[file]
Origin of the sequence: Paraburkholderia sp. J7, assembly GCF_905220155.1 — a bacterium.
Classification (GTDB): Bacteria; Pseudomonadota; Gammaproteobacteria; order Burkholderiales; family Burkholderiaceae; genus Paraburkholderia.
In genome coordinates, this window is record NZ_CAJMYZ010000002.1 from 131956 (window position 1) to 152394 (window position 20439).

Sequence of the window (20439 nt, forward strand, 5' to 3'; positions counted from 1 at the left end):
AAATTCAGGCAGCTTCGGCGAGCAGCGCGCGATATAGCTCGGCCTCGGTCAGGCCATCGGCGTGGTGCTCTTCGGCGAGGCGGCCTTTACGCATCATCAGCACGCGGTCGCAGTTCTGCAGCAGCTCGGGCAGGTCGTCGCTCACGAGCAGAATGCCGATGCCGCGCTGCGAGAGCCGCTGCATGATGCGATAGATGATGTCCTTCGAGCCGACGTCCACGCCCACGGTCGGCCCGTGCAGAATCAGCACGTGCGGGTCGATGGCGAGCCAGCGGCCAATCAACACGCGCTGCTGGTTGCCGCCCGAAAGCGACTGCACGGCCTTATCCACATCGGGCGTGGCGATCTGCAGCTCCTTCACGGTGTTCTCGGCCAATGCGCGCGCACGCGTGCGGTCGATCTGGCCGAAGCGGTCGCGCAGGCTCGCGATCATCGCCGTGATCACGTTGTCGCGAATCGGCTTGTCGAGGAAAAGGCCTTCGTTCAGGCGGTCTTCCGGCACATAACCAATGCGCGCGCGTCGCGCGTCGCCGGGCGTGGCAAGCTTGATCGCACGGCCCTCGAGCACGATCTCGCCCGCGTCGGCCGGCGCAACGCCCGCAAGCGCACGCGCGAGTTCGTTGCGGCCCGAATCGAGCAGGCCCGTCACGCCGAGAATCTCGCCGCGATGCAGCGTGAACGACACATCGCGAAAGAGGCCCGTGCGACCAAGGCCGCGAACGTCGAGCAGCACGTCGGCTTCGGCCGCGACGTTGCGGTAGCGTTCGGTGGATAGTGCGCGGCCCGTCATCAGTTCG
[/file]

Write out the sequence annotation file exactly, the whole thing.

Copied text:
Origin of the sequence: Paraburkholderia sp. J7, assembly GCF_905220155.1 — a bacterium.
Classification (GTDB): Bacteria; Pseudomonadota; Gammaproteobacteria; order Burkholderiales; family Burkholderiaceae; genus Paraburkholderia.
In genome coordinates, this window is record NZ_CAJMYZ010000002.1 from 131956 (window position 1) to 152394 (window position 20439).

Sequence of the window (20439 nt, forward strand, 5' to 3'; positions counted from 1 at the left end):
AAATTCAGGCAGCTTCGGCGAGCAGCGCGCGATATAGCTCGGCCTCGGTCAGGCCATCGGCGTGGTGCTCTTCGGCGAGGCGGCCTTTACGCATCATCAGCACGCGGTCGCAGTTCTGCAGCAGCTCGGGCAGGTCGTCGCTCACGAGCAGAATGCCGATGCCGCGCTGCGAGAGCCGCTGCATGATGCGATAGATGATGTCCTTCGAGCCGACGTCCACGCCCACGGTCGGCCCGTGCAGAATCAGCACGTGCGGGTCGATGGCGAGCCAGCGGCCAATCAACACGCGCTGCTGGTTGCCGCCCGAAAGCGACTGCACGGCCTTATCCACATCGGGCGTGGCGATCTGCAGCTCCTTCACGGTGTTCTCGGCCAATGCGCGCGCACGCGTGCGGTCGATCTGGCCGAAGCGGTCGCGCAGGCTCGCGATCATCGCCGTGATCACGTTGTCGCGAATCGGCTTGTCGAGGAAAAGGCCTTCGTTCAGGCGGTCTTCCGGCACATAACCAATGCGCGCGCGTCGCGCGTCGCCGGGCGTGGCAAGCTTGATCGCACGGCCCTCGAGCACGATCTCGCCCGCGTCGGCCGGCGCAACGCCCGCAAGCGCACGCGCGAGTTCGTTGCGGCCCGAATCGAGCAGGCCCGTCACGCCGAGAATCTCGCCGCGATGCAGCGTGAACGACACATCGCGAAAGAGGCCCGTGCGACCAAGGCCGCGAACGTCGAGCAGCACGTCGGCTTCGGCCGCGACGTTGCGGTAGCGTTCGGTGGATAGTGCGCGGCCCGTCATCAGTTCG